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What intuition can the mathematical concept of an inverse (function, matrix) have? In a single-input monotonic production function $F(x) = q \implies x= F^{-1}(q)$ the operator $F^{-1}$ is the transformation mechanism that translates output to required input. A "change of units" calculator if you wish. Isn't this what $(I-A)^{-1}$ does in the case of the ...

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The exports and imports in an input-output analysis should correspond to imports and exports as components of GDP so you can use those or some measures derived from them. For example, trade as a $\%$ of GDP is the sum of exports plus imports over GDP (i.e. $\frac{E+M}{Y}$, where $E$ is export, $M$ import and $Y$ GDP/output). Hence to calculate any comparable ...

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Open question: how would you best make such an estimate? Normally, if you would not care about closing the economy, such estimate would be simply done by calculation of real wages per hour and then based on prevailing prices of the necessities you could calculate how many hours would average worker need to work to afford them. However, the fact that you ...

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I`d propose you to follow these steps: Set up the minimization cost problem (i.e. for a given output quantity $y$ minimize costs): \begin{align} \min_{H,L,K}& \quad sH + wL + rK \tag{1} \label{1}\\ \text{such that} &\quad \min\{H,L\} + \min\{H, K\}\geq y \tag{2} \label{2} \end{align} In principle you have 3 cases, depending on price of factors $(s,... 1 Start with definitions: Production (possibilities) set:$Y$which you know is convex Input requirement set:$V(y)=\{\mathbf{x}:(y,−\mathbf{x})∈Y\}$On page 7. you can see:$\mathbf{y}\in Y$and$\mathbf{y'} \in Y$which then implies$t\mathbf{y}+(1-t)\mathbf{y'} \in Y$. Hint 1: What does it mean that$Y$is a convex set? Okay, but what does that ... 1 IOTs are usually derived from Supply and Use tables, which have an industry by commodity format. If you used these to derive your IOT, then you can use those to build your SAM, though note you need both the Supply AND Use tables for this. You end up with something that looks roughly like what you see on slide 7 here - with both commodity and activity (... 1 Quasi-fixed labour costs are typically those associated with the number of workers rather than the number of hours they work, so things like recruitment costs training costs Commonly they are seen as fixed costs in the short run, but marginal costs in the long run. Other non-labour costs which have the same short run / long run distinction can also be ... 1 The key to the answer is good data on Capital. There is a project (KLEMS), which is computing harmonised (i.e. comparable) information on capital, labour, energy, etc for many countries. At the moment it has information mainly on developed countries, but data for more developing countries are coming up. For example, this is a calculation of the capital-... 1 Your conjecture seems unlikely. For example the unit matrix would show an economy where no new goods can be produced (it takes 1 unit of something to make 1 unit of that same thing). Yet the determinant of this matrix is 1. If we were to multiply the$3 \times 3\$ unit matrix by say 10, the new determinant would be a 1000. But the economy did not get better, ...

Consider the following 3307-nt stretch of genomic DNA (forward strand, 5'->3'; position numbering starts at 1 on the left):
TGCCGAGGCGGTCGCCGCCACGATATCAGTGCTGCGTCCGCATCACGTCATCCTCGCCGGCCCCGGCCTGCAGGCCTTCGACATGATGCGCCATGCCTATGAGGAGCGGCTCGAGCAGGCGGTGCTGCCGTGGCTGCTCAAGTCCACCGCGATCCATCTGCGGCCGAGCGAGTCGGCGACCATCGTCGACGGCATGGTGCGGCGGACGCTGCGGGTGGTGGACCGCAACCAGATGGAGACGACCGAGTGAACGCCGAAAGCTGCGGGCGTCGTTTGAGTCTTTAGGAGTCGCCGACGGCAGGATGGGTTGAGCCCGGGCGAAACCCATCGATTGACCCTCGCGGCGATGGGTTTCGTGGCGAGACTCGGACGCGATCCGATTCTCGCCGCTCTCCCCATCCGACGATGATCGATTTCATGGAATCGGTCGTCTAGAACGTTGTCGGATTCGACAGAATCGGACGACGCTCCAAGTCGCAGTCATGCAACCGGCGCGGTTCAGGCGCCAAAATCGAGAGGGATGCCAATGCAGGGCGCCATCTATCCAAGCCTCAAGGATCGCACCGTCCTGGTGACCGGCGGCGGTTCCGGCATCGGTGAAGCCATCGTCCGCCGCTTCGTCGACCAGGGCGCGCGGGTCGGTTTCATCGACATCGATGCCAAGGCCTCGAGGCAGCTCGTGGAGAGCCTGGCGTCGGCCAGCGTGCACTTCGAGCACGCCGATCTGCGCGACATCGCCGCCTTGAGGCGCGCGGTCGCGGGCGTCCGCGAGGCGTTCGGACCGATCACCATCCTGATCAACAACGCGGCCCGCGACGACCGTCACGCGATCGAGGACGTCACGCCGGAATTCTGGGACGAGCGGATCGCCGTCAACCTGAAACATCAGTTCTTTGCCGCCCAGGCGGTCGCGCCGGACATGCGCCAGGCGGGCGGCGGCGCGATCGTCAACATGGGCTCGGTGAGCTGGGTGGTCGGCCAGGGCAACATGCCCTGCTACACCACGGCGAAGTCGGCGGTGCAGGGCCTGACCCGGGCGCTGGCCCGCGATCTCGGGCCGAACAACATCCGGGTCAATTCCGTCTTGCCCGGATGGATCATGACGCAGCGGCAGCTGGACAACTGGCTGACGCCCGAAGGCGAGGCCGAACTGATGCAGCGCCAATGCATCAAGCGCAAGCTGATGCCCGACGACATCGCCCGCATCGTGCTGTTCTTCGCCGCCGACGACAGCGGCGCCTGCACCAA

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All right kids. You gave me the answer when Dismalscience wrote "this is still not a problem as long as the value of the good produced differs from the sum of the value of its inputs" ... actually, one of the branches had a complete set of zeros in the input table exept for one input and a zero in terms of production ... and another one had a complete set ...

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I didn't divided each column by the sum of the column. This would make no sence since the goal is to produce a technical coefficient matrix that links each input (row) needed by the industry (column) in order to produce their output. I divided each element of the input-output table by the total output of the branch, according to the method presented in ...